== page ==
I've Heard That Song Before Jule Styne and Sammy Cahn, Helen Forrest, Harry James (#1 in 1943)

It seems to me I've heard that song before;
It's from an old familiar score;
I know it well that melody.

It's funny how a theme recalls a favorite dream,
A dream that brought you so close to me.

I know each word, Because I've heard that song before;
The lyric said "Forevermore";
Forevermore's a memory.
Please have them play it again,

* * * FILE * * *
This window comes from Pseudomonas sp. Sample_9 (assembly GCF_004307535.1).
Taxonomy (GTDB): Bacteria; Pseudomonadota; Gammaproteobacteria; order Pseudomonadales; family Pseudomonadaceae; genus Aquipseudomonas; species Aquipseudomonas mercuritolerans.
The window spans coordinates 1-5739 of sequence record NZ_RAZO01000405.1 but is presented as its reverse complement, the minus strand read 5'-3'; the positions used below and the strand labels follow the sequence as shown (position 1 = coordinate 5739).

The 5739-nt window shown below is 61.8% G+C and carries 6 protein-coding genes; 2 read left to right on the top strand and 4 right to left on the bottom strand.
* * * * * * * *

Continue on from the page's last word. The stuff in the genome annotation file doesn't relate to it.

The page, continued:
By 1940, Jule Styne had been a vocal arranger and singing coach at 20th Century Fox for some time.  Tiring of his routine and confident that he could write songs with the best of them, he approached Darryl Zanuck, the head of the vast studio.  Just at that time, however, Zanuck had announced a halt on musicals.  After fulfilling his Fox contract by going on the road as coach and accompanist with actress Constance Bennett, Styne signed on with Republic Studios, known primarly for "oaters" staring Gene Autry, Roy Rogers and other Western heroes.  But sometimes the company turned out cheap musicals such as the 1942  film Youth On Parade which Jule was assigned to write with a man he had never met, a struggling young lyricist named Sammy Cahn.  When the two were introduced, Styne was busy plucking out a melody.  Years later, Sammy recounted that the first sentence he uttered to the sensitive composer almost ended their association before it began.  What he said was "It seems to me I've heard that song before."  Well, the mere suggestion of plagiarism is enough to incite the mildest-mannered songwriter to riot, and Styne exploded.  It took Sammy some time to explain that he meant that the last five words of his sentence should be the title of the tune that Jule was working on.  It was the beginning of a beautiful - and most profitable - friendship.